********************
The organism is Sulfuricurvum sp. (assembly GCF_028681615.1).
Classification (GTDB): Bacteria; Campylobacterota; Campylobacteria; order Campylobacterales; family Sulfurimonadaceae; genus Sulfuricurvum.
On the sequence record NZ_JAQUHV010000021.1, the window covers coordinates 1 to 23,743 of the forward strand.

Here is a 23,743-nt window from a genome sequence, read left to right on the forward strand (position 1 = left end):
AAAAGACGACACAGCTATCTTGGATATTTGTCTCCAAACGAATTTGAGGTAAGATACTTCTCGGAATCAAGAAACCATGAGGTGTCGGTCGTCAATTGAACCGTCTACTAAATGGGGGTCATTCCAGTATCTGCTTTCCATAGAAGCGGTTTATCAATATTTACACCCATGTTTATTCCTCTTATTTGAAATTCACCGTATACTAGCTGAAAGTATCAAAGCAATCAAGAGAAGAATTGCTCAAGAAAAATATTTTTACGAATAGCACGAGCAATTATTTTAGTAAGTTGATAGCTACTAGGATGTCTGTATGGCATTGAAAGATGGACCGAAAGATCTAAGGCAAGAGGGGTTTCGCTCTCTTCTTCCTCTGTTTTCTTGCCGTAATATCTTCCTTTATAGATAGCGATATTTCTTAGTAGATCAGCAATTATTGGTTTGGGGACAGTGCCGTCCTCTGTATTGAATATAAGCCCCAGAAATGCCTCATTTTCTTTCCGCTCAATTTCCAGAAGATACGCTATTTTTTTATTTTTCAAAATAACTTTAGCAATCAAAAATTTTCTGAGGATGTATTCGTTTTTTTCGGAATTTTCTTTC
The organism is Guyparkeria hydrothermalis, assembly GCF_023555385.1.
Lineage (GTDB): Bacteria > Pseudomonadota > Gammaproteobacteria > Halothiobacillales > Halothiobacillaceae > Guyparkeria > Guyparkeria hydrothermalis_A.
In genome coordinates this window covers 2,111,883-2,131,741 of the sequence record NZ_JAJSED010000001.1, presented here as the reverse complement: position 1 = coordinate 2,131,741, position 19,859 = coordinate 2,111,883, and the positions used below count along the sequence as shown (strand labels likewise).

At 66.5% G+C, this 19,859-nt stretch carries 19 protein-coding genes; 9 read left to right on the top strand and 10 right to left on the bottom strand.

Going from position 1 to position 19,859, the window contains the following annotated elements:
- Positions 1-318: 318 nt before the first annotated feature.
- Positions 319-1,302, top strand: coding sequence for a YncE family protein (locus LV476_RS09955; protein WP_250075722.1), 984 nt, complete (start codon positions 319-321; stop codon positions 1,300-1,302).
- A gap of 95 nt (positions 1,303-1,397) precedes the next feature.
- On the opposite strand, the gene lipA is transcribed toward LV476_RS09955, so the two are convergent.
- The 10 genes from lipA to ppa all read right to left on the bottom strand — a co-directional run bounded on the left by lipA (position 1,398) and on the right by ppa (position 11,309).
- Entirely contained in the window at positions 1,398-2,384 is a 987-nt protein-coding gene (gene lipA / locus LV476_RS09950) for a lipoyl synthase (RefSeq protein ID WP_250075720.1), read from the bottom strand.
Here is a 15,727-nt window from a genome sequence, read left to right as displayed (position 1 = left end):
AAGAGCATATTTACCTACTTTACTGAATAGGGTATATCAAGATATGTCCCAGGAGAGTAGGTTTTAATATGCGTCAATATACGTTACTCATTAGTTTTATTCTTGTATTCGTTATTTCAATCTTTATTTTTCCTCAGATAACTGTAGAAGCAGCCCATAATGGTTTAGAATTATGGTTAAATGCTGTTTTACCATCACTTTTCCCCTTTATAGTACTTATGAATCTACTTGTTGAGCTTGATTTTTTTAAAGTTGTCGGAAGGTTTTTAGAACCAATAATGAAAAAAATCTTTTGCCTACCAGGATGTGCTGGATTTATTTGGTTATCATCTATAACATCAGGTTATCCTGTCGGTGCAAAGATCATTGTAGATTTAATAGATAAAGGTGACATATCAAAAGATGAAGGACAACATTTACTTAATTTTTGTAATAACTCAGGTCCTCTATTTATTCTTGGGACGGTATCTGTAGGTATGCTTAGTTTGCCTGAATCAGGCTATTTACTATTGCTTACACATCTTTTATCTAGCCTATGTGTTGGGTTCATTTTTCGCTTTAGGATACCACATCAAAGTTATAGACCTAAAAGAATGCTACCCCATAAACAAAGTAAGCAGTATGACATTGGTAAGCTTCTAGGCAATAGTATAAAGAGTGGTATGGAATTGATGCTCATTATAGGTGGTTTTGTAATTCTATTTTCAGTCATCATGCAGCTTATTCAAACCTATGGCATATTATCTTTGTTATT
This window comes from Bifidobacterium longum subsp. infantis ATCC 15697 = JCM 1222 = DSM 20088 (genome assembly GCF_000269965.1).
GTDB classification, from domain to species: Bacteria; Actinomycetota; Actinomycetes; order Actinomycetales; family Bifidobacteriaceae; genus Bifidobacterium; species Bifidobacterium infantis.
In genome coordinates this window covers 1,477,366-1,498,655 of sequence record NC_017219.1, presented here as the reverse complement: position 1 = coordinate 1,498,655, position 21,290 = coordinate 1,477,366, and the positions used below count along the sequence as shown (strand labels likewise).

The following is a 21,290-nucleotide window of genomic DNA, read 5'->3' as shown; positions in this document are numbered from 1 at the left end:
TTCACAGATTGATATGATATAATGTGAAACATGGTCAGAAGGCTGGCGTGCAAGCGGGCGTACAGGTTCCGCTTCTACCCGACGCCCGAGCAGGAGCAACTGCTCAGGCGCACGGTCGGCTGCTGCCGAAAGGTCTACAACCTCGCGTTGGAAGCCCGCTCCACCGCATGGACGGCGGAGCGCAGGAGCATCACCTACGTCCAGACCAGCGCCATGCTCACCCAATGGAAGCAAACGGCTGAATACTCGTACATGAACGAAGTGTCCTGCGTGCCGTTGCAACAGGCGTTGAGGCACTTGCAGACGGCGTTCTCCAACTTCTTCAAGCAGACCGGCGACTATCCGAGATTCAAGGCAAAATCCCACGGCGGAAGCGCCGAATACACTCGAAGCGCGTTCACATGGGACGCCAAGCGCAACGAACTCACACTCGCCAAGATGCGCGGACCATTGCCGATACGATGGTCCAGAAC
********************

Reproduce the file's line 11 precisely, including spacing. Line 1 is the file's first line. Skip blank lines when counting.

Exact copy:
- Positions 1-318: 318 nt before the first annotated feature.